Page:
“It is disappointing … to go from the last meeting, where we were so represented, to this. It is depressing,” said Malerie Michael, third-year UC Irvine student and whiteliner. “We are not continuing our voice and are just present when something is going to directly affect us.”

No vote was held during the meeting, but Board of Regents chairman Russell Gould said student presence is always important.

“Students are a legitimate voice,” Gould said. “[Students] are there as a consumer, and we are seeing if our product is fulfilling your needs.”

The low student turnout could be attributed to the bad weather, but might also have to do with the inconvenient location and UCSF’s status as a university of only graduate students.

“It is very isolated and slightly underdeveloped, there are also no undergraduate students, and this makes rallying and protesting a lot harder to mobilize,” said Calvin Sung, chair of the UCSA Council on Student Fees, and another UCI white lighter.

This is significant because the majority of meetings are scheduled at UCSF.

A number of individuals from various unions, most predominantly American Federation of State, County, and Municipal Employees (AFSCME), made their appearance during the the public comment section of the agenda in the morning.

They protested briefly and as they left, union members inflated balloons embossed with the message ‘Keep California’s promises and UC for everyone.’

The protesters left milk cartons with labels advertising “missing” regents, playing on the practice of placing missing children on the side of milk cartons. The missing regents were those who according to AFSCME do not adequately make themselves available for public discussion. They had to leave the milk cartons in the hallway for fear that the objects could be used as projectiles.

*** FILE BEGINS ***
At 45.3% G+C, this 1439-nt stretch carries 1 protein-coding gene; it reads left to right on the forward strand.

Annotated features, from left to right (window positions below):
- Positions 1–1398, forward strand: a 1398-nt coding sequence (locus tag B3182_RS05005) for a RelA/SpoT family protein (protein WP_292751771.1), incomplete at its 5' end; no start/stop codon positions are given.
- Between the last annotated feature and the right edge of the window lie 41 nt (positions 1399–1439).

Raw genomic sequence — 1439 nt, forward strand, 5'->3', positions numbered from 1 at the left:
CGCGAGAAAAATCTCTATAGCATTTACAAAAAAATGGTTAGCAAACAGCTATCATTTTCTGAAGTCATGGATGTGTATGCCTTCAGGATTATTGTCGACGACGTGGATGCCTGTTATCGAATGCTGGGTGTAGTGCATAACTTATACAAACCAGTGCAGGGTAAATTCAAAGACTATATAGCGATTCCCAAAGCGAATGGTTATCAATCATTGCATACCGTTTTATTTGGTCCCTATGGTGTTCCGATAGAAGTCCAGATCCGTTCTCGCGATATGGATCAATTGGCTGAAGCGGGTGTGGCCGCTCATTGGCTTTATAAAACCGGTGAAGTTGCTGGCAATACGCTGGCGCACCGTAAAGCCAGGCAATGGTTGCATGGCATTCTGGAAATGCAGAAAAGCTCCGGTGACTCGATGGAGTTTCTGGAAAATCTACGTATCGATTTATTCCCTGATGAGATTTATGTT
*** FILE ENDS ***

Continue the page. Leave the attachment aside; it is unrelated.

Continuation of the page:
UC police officers had only positive things to say about the protesters.

“Today was peaceful, and they were cooperative,” said UCSF Police Sergeant Jim Lunnen. “They acted very professionally.”

While action at the meeting yesterday was minimal, SUA EVC Sanchez describes the trend of actions since the beginning of the year.

“If you look at September up to now, you see an escalation of mobilization,” Sanchez said.

Such actions have grabbed the regents’ attention.

“What has happened with recent student actions has made student activism part of the equation,” student regent Jesse Cheng said. “Regents are now saying ‘we recognize your force, and want to be part of it.’”

As of press time, the anticipated pinnacle of student action will be the march on the Capitol, to take place March 1. Across all 10 UC campuses, various student organizations are mobilizing to gather in protest of current trends and in hope of more funding for higher education.

Sanchez said he expects to see thousands in attendance, but is doubtful that the regents will make an appearance.

One regent is unsure of whether he will march with the students, but nevertheless asserts the necessity of such action.

“I don’t know,” said Gould, regarding whether he will be in attendance on March 1. “[Students and regents] have a lot of common ground, and we need to wake up Sacramento.”

Chancellor George Blumenthal echoes the sentiment and expresses his support of the planned march on the Capitol:

“I think it’s fantastic that students are going to Sacramento to make a case for funding for higher education.”